I just have to copy a few pointers in scratchpad RAM and then when the new tune is done, restore the pointers and the sound player will resume the previous melody.

The tricky part is, that if I implement it, it may not use any scratchpad RAM if not in use.

Perhaps I should start thinking about reserving a small VRAM area for storing variables using in slow operations.

 

However, I'm trying to do my very best to keep the whole thing as easy as possible, so have to consider.

Not that there are much assembler programmers out there, but you never know someone might actually try the library ;)

 

 

I too have been goofing around with Magellan lately and trying to come up with some simple compression. I came up with a scheme that is pretty simple and pretty effective. For every repeating byte of three or more I replace the string of like bytes with.....

 

0---> signals a repeating pattern.

#---> how many bytes to write.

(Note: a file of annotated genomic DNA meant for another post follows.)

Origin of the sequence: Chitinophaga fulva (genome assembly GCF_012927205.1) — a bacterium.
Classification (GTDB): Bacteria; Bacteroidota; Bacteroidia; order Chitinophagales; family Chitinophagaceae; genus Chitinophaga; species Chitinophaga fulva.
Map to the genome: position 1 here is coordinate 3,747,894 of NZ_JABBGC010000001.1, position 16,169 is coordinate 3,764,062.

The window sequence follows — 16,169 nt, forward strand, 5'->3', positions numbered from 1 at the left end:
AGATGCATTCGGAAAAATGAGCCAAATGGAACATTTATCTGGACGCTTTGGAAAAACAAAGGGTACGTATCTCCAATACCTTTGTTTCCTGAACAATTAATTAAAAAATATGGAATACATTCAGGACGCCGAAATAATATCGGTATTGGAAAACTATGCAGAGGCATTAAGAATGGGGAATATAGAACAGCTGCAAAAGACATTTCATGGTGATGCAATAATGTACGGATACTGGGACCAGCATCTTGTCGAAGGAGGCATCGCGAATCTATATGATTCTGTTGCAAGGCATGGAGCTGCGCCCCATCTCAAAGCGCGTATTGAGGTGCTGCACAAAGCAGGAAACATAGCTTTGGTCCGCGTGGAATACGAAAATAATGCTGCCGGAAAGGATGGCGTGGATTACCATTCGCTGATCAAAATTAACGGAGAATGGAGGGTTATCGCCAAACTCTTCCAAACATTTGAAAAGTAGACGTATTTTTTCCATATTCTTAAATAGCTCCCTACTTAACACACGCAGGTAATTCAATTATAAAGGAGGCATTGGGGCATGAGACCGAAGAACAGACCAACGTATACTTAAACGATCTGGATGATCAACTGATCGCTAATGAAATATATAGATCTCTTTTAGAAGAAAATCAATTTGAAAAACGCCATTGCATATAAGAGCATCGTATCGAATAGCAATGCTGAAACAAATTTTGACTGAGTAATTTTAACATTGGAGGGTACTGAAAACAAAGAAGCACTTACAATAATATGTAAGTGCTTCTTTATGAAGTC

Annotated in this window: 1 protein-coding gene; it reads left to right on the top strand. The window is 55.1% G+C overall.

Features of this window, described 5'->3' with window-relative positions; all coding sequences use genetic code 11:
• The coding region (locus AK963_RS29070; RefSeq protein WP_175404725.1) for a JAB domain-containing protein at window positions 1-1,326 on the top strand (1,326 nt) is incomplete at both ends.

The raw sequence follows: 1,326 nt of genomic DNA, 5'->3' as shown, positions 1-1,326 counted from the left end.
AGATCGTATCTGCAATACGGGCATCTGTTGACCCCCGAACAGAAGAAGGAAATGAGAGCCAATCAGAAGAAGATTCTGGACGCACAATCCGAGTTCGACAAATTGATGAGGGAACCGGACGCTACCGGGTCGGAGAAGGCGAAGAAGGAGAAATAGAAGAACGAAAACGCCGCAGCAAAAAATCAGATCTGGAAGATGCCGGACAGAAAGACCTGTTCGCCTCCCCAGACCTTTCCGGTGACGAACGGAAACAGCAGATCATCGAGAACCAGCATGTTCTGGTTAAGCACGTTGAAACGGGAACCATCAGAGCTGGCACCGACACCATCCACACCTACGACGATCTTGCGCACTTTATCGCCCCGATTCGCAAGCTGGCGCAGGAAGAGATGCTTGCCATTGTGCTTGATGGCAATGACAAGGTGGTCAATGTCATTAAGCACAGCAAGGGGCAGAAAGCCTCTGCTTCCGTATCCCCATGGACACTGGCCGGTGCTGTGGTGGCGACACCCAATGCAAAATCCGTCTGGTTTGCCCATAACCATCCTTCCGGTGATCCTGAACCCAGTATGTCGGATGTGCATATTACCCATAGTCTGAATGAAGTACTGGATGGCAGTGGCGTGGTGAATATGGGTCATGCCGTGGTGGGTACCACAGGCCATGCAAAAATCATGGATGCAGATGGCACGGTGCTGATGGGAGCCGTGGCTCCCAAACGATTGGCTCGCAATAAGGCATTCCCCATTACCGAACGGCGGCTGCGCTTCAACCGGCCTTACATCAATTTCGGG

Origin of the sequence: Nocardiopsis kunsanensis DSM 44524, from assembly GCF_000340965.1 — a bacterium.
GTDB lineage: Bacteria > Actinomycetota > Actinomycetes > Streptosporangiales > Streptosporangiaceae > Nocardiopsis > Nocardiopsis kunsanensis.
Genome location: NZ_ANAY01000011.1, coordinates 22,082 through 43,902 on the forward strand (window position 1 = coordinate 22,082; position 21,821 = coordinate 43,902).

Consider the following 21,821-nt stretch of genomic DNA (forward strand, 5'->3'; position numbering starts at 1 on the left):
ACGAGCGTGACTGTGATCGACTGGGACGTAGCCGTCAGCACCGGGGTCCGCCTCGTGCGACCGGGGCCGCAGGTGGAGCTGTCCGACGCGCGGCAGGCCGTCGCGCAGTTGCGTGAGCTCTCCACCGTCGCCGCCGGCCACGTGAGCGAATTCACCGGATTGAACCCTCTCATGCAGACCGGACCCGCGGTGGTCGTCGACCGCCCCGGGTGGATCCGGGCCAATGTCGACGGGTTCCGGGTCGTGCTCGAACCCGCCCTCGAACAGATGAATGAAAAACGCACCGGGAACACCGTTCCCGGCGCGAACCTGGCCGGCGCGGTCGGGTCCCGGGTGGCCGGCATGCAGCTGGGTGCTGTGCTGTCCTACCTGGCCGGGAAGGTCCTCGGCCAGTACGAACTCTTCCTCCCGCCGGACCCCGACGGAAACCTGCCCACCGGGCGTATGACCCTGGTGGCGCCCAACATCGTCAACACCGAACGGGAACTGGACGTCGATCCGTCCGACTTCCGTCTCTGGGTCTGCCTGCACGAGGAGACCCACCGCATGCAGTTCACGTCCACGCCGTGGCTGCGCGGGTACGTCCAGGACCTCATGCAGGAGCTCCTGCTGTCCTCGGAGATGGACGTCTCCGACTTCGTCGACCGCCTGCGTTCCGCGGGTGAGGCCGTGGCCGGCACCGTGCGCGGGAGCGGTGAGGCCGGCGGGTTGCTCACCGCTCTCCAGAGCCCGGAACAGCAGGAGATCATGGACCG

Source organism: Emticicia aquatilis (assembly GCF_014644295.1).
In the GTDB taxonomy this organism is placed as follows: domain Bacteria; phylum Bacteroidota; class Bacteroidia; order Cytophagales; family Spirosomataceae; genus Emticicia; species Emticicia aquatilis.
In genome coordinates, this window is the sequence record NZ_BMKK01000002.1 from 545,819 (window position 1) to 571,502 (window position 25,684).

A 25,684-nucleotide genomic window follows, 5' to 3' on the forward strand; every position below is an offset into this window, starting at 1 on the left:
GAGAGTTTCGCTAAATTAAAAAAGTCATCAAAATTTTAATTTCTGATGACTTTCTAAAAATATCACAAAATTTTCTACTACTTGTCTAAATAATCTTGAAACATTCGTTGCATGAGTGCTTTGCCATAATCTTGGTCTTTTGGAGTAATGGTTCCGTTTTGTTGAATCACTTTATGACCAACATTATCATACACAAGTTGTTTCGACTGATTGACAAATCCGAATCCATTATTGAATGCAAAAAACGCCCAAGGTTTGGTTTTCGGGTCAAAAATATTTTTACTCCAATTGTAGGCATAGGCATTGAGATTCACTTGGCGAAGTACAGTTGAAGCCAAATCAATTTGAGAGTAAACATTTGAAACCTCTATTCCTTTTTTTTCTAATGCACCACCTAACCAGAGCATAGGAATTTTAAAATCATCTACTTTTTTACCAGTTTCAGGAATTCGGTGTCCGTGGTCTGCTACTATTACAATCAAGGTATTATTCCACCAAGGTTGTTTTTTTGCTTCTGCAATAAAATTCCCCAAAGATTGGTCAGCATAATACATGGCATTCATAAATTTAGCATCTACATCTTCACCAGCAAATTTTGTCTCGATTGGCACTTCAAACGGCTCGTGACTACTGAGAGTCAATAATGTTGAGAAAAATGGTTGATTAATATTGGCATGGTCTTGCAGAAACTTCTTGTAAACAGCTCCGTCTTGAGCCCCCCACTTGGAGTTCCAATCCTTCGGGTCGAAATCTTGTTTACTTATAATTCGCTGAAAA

C---> character to write.

 

Not very sophisticated and definitely not mind blowing but pretty effective.

 

I would suspect most screens are composed of repeating patterns. My new projects has about 28 screens of 768 bytes. the smallest compressed one is 44 bytes while the largest is 444. Works for my needs but with some bit twiddeling you could probably go smaller.

 

Well it doesn't have to be sophisticated and mind blowing to be effective ;)

I thought about a similar approach for the Tutankham levels, but the combination of tiles used did not make it look very promising.

That's why I came up with the "PUTBOX" approach.

So the type of compression basically depends on how the screen looks like.

 

In tutankham they for example have a lot of repeating tiles as seen in the screenshot below:

 

post-16219-0-70962200-1305783080_thumb.png

 

The idea for doing the compression utility was after I implemented the PUTBOX subroutine.

It just seems to fit so well that I will have to give it a spin.

 

The difficult part here is on the PC side: letting a program identify repeating vertical/horizontal blocks.

I haven't done much with algorithms yet, so that might be interesting.

Is it gonna work, I dunno. We'll see.

 

 

EDIT: The PC utility mentioned here will probably not be used for Tutankham. If all works well we will have completely new

upgraded graphics for Tutankham. I'm in touch with a very talented 9918 pixel artist who is willing to do some

TI-99/4A work :)